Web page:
Expansion, contraction, and the space in between
Resa Blatman’s exuberant paintings, full of flash, dazzle, and baroque flourishes, have over the years become increasingly architectural. You can lose yourself in the illusions she creates with paintings.
They’re also complex structures cut out of panels, and the shape of the painting itself becomes part of the story. “Ultimate Whorl,’’ her exhibit at Ellen Miller Gallery, offers some of Blatman’s most technically virtuosic work yet.
“The Golden Mean,’’ the show’s most ambitious piece, overflows its three panels and even the wall it’s mounted on. As always, this artist’s topic is life’s expansion and contraction. The painting has at its center a spider on a web that crosses plump clusters of grapes showered with gold glitter. Deer, bats, and a variety of insects also appear.
Blatman weaves layers of different types of representation, from realist painting to flat graphic filigrees to ornate cutout designs that cast shadows. The center panel of “The Golden Mean’’ juts out at a greater relief from the wall than the other two, heightening the drama. Some insects, such as the spider, are painted with the precision of a master of Dutch still lifes. Others - for instance, a flurry of moths liberated from one edge and flying around the corner - are merely cutouts, their wings the same purples and reds as the seething background of the painting.
The viewer’s eye bandies about, from depth to surface to shadow to off the very edge of the painting. The variety of technique complements the subject matter - life as teeming and lush, almost beyond comprehension. This is true even in Blatman’s smaller works such as “Ripening,’’ which wheels around another cluster of grapes. The fruit droops over a wandering white vine - not realist, but graphically flat - that a bird perches upon. Nearby, another flat, white filigree erupts from the cap of a realist mushroom, and the effect is comically sexual. All of this occurs within the busy ornamentation of the cut edges, which swoop and blossom and unfurl. It’s hard to imagine that Blatman could push her work even further than this, but I hope she does.
There’s more exhilaration over at LaMontagne Gallery, where painter Alexia Stamatiou offers up “The Call to Adventure!’’ The show is explicitly erotic and wonderfully playful, with many of the paintings showing abstractions of ejaculating penises. Little red-lipped happy faces, bedecked with tiny chapeaus, often float in the mix.
The format reminded me of Mexican retablos, folk art paintings depicting saints. The project also conjures lingams, representations of male energy found in Hindu temples. It has that clarity of purpose, cutting through a heap of societal fetishes in order to celebrate masculinity’s joyful, life-giving essence. Hooray for that!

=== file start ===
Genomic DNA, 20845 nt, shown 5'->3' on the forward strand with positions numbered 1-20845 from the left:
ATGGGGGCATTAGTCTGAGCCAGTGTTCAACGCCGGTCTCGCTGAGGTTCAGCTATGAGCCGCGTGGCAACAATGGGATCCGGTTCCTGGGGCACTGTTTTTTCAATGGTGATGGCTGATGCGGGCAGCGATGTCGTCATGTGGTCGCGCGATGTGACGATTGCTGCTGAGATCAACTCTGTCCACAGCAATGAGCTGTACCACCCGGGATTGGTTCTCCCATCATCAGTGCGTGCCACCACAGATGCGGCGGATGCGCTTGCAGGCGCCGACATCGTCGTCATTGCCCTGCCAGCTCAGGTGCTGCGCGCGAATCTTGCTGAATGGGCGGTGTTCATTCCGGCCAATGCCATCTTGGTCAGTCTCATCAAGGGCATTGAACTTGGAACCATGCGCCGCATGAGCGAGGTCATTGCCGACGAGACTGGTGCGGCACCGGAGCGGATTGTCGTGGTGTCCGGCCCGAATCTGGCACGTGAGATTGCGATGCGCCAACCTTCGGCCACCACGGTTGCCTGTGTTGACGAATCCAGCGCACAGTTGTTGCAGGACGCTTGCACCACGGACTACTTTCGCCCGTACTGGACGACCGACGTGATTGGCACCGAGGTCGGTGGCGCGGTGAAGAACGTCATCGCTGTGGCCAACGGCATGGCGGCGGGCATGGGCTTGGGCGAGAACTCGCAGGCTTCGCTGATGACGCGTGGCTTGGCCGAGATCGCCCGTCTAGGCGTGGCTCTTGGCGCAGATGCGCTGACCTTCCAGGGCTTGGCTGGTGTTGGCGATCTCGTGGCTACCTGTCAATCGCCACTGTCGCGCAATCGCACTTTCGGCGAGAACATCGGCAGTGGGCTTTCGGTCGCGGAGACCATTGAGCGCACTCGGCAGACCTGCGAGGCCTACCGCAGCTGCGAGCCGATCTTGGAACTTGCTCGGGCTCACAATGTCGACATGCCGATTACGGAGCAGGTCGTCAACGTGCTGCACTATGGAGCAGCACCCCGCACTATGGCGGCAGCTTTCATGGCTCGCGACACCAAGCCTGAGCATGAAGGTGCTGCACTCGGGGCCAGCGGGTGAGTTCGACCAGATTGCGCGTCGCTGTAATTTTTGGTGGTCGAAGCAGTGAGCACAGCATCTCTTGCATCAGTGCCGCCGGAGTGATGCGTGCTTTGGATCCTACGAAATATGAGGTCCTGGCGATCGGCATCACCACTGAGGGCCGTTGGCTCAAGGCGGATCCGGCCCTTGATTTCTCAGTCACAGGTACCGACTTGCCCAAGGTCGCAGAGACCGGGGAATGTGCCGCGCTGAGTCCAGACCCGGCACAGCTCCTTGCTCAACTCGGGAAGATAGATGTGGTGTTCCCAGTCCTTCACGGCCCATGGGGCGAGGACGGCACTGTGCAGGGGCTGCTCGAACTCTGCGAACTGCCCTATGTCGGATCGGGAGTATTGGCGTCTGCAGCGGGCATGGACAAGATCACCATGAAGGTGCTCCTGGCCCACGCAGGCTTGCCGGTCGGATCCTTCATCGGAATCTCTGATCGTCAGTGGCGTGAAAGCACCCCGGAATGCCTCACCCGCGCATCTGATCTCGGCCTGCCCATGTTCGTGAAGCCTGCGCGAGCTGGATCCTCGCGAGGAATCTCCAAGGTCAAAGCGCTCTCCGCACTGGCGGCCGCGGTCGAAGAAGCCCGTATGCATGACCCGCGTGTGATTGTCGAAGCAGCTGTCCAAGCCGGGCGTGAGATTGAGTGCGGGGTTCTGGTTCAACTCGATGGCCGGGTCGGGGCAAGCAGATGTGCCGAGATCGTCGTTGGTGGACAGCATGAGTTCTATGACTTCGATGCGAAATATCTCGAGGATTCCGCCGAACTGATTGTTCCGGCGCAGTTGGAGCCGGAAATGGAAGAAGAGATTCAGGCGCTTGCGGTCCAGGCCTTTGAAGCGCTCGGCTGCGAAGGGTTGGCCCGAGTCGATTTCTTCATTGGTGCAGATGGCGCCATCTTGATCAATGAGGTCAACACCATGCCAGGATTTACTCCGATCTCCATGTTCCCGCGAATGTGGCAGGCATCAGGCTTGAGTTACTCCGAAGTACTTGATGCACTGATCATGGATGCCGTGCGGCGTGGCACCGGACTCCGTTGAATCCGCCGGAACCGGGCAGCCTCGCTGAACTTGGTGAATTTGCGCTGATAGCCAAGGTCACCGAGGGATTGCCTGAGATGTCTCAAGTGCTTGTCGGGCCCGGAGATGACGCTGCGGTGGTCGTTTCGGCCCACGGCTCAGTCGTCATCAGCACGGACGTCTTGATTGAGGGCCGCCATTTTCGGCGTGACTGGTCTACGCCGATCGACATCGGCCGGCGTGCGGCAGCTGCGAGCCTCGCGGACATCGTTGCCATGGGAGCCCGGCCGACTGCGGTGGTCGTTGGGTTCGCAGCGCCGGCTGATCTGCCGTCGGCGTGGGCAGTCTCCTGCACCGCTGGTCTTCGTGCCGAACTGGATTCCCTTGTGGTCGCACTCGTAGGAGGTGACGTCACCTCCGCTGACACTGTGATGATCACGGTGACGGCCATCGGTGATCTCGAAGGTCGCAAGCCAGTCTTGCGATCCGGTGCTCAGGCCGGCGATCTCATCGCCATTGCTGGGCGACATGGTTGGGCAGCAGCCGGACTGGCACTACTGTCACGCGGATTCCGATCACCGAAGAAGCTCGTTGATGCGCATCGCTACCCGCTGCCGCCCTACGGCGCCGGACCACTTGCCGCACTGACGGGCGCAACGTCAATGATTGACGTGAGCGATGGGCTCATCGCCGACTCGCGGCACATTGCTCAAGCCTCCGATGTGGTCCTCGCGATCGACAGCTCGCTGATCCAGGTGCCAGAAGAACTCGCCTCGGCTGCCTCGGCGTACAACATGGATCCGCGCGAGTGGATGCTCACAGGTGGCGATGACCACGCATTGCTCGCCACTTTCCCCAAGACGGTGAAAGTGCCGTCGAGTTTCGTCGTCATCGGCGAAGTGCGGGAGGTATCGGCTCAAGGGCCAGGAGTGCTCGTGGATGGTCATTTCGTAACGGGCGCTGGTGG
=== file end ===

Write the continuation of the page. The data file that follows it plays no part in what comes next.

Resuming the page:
In “La Petite Mort (blue apotropaic magic),’’ the male genitalia are electric blue, with the tiny happy faces blinking throughout. The ejaculate is a small fireworks display. Anchoring the piece is a vividly blue eye, in which tiny skulls float - the Greek or Turkish evil eye, worn to ward off evil.
The happy faces show up in grids in “La Petite Mort (cosmogonic drips),’’ and that same visage appears as the head of a slender, Marcel Marceau type fellow who embraces a naked lady in another series, “Love.’’ She’s clearly having a good time, but he curiously comes across as sexless. With all this powerful masculine energy throughout the exhibit, where is our hero’s?
Playing with color
Reese Inman, who handcrafts paintings based on algorithms she designs, has a new show at Gallery NAGA. The paintings have evolved over the years, but essentially follow the same format, with dots over a hazy ground. In “Migration II,’’ for instance, the dots grow sparser and smaller along the edges, winking over a background that shifts from punchy olive green to deep brown. They have a murky loveliness, like lights seen through a mist.
But Inman also has something new to offer, digital videos, and they are captivating. In the series “Times Square Garden,’’ she uses color-coding to insert images of flowers into footage of Times Square. We still sense the movement and outlines of urban bustle, but it comes across in tiny squares of daisies and roses swelling and rushing over the screen.
Nelson DaCosta’s brawny, turbo-charged paintings, also at NAGA, continue to feature graphic, almost iconic faces carved out of a network of black lines - like a ropy spider web - against a shifting ground of prismatic color.
DaCosta is from Angola, and violence, grief, and love of family has always lurked in his bold abstractions. In some works, he collages in magazine clips. “In the Beauty’’ shows two willowy young white women and several black women in profile, some with African adornment. DaCosta puzzles over two standards of beauty, and expresses the immigrant’s clash of cultures, but that clash doesn’t feel fully realized in these works; it’s jarring. Art is about integrating polarities, not merely illustrating them.
Cate McQuaid can be reached at firstname.lastname@example.org.